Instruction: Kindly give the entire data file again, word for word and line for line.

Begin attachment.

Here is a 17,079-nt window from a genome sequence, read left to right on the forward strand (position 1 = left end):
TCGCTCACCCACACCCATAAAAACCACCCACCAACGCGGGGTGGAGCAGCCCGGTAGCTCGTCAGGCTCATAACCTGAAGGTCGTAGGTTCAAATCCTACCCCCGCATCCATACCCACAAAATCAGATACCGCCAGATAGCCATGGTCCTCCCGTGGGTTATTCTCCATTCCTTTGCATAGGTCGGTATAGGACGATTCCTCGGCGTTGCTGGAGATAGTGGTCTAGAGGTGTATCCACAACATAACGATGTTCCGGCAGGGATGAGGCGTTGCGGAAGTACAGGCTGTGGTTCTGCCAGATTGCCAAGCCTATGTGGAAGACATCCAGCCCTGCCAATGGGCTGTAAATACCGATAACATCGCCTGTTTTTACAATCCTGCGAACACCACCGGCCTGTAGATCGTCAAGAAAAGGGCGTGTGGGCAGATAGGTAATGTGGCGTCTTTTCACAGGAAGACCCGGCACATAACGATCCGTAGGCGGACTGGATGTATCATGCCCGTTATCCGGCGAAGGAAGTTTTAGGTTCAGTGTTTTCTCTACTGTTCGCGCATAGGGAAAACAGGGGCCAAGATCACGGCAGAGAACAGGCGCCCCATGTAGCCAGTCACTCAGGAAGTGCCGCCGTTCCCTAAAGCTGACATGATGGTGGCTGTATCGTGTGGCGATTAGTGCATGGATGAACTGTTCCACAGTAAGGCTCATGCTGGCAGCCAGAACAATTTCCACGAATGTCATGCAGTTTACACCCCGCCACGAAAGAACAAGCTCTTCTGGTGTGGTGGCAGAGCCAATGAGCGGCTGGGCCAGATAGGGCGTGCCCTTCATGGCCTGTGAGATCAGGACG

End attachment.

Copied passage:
Here is a 17,079-nt window from a genome sequence, read left to right on the forward strand (position 1 = left end):
TCGCTCACCCACACCCATAAAAACCACCCACCAACGCGGGGTGGAGCAGCCCGGTAGCTCGTCAGGCTCATAACCTGAAGGTCGTAGGTTCAAATCCTACCCCCGCATCCATACCCACAAAATCAGATACCGCCAGATAGCCATGGTCCTCCCGTGGGTTATTCTCCATTCCTTTGCATAGGTCGGTATAGGACGATTCCTCGGCGTTGCTGGAGATAGTGGTCTAGAGGTGTATCCACAACATAACGATGTTCCGGCAGGGATGAGGCGTTGCGGAAGTACAGGCTGTGGTTCTGCCAGATTGCCAAGCCTATGTGGAAGACATCCAGCCCTGCCAATGGGCTGTAAATACCGATAACATCGCCTGTTTTTACAATCCTGCGAACACCACCGGCCTGTAGATCGTCAAGAAAAGGGCGTGTGGGCAGATAGGTAATGTGGCGTCTTTTCACAGGAAGACCCGGCACATAACGATCCGTAGGCGGACTGGATGTATCATGCCCGTTATCCGGCGAAGGAAGTTTTAGGTTCAGTGTTTTCTCTACTGTTCGCGCATAGGGAAAACAGGGGCCAAGATCACGGCAGAGAACAGGCGCCCCATGTAGCCAGTCACTCAGGAAGTGCCGCCGTTCCCTAAAGCTGACATGATGGTGGCTGTATCGTGTGGCGATTAGTGCATGGATGAACTGTTCCACAGTAAGGCTCATGCTGGCAGCCAGAACAATTTCCACGAATGTCATGCAGTTTACACCCCGCCACGAAAGAACAAGCTCTTCTGGTGTGGTGGCAGAGCCAATGAGCGGCTGGGCCAGATAGGGCGTGCCCTTCATGGCCTGTGAGATCAGGACG